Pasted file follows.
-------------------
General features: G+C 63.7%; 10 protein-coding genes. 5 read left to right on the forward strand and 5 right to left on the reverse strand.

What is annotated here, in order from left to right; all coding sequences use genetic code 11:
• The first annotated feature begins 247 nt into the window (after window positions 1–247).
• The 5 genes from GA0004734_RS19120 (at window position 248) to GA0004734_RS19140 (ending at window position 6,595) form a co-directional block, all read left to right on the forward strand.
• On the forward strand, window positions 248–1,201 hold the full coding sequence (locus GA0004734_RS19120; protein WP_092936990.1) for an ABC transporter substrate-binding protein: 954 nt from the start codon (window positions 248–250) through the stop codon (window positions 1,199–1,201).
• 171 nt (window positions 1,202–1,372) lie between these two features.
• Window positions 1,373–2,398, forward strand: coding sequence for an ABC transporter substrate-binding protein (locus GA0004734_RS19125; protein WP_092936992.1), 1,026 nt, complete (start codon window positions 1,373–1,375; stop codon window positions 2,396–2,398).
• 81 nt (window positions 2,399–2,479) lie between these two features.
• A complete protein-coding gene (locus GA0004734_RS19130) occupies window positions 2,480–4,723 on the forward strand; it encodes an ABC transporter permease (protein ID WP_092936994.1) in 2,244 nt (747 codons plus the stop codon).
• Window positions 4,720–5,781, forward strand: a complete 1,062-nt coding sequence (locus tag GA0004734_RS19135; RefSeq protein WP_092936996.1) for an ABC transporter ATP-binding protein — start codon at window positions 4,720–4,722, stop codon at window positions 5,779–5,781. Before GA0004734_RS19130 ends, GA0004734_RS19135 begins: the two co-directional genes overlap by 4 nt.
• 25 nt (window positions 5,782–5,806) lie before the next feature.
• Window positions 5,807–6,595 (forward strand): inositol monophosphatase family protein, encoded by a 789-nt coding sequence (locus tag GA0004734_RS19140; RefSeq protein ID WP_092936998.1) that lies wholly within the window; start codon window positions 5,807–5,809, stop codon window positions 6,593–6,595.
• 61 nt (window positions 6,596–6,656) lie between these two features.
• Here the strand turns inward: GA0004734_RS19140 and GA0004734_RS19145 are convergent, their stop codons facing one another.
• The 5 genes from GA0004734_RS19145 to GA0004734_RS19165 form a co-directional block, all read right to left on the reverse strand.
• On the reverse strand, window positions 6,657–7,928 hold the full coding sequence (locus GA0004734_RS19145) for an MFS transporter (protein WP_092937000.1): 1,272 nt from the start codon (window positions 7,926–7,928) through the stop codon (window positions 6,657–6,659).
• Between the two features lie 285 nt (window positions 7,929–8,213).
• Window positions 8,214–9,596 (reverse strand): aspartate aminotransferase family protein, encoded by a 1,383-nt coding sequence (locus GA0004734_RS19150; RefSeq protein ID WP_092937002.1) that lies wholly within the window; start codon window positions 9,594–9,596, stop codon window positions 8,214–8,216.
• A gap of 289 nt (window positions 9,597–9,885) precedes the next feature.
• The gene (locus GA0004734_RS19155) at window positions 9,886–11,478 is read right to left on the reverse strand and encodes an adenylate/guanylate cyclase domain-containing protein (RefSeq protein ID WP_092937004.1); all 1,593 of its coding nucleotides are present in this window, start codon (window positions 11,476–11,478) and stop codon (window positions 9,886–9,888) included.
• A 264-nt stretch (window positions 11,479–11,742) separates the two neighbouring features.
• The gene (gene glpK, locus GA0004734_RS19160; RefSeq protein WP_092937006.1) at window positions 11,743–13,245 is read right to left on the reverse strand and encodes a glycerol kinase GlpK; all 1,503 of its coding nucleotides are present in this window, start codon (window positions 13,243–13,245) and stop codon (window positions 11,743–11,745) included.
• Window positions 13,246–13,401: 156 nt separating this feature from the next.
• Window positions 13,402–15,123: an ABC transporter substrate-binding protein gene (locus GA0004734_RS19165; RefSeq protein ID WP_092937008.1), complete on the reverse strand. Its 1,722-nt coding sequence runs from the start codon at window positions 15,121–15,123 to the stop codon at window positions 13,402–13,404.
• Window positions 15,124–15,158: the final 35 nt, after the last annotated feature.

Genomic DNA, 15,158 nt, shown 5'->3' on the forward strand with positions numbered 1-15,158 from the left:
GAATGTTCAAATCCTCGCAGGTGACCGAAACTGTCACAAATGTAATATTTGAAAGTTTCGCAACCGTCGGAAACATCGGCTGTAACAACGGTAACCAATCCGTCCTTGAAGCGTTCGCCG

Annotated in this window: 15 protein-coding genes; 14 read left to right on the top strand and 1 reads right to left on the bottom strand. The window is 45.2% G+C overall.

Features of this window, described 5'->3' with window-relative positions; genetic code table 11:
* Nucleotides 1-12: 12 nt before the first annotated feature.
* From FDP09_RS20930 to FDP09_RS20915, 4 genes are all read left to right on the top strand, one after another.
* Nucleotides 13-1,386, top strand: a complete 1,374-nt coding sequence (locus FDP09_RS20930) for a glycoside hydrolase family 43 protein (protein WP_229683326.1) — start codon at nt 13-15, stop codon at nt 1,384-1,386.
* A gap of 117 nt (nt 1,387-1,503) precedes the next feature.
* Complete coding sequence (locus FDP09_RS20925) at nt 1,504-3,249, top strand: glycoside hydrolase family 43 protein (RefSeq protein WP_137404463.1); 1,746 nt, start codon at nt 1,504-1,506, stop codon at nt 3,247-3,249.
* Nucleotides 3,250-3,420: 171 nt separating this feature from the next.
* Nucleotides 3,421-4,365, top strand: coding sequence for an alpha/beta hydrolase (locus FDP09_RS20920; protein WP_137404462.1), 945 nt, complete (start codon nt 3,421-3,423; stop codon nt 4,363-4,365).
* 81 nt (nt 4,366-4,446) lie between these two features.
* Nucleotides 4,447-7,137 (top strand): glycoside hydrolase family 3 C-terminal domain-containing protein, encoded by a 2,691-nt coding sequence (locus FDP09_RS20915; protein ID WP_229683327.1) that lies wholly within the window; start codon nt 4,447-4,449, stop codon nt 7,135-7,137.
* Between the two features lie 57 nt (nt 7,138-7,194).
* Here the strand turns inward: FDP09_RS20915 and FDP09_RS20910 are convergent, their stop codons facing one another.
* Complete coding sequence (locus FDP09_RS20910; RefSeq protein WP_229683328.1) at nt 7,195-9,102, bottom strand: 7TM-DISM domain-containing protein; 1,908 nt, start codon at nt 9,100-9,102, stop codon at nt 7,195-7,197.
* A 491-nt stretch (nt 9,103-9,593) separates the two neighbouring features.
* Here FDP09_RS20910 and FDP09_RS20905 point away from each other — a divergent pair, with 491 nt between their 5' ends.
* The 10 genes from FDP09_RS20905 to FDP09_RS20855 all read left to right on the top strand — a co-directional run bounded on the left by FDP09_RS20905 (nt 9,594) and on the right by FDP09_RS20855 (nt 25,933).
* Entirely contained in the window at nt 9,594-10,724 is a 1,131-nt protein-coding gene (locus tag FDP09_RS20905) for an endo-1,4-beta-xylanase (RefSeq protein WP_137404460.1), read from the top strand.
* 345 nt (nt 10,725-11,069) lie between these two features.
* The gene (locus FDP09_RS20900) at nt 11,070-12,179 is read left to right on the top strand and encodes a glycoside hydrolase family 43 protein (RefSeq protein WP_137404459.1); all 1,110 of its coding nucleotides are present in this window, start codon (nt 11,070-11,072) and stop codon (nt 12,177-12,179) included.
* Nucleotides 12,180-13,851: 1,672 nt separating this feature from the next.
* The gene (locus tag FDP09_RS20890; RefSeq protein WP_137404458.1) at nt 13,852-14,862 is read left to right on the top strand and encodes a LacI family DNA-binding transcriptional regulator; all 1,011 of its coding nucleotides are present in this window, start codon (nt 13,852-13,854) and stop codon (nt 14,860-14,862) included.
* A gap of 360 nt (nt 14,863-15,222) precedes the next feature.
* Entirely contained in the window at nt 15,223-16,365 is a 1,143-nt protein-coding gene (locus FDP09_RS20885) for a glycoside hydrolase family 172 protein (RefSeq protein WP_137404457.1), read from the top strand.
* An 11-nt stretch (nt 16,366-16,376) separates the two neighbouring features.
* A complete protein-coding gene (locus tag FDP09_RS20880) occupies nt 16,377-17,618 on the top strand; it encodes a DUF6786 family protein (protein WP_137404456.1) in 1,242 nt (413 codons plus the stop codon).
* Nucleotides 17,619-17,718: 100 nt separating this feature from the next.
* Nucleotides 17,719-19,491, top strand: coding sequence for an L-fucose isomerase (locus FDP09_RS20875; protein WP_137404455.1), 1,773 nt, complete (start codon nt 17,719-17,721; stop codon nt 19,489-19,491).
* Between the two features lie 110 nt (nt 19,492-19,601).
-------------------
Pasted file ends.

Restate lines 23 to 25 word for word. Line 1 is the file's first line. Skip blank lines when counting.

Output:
• Window positions 13,246–13,401: 156 nt separating this feature from the next.
• Window positions 13,402–15,123: an ABC transporter substrate-binding protein gene (locus GA0004734_RS19165; RefSeq protein ID WP_092937008.1), complete on the reverse strand. Its 1,722-nt coding sequence runs from the start codon at window positions 15,121–15,123 to the stop codon at window positions 13,402–13,404.
• Window positions 15,124–15,158: the final 35 nt, after the last annotated feature.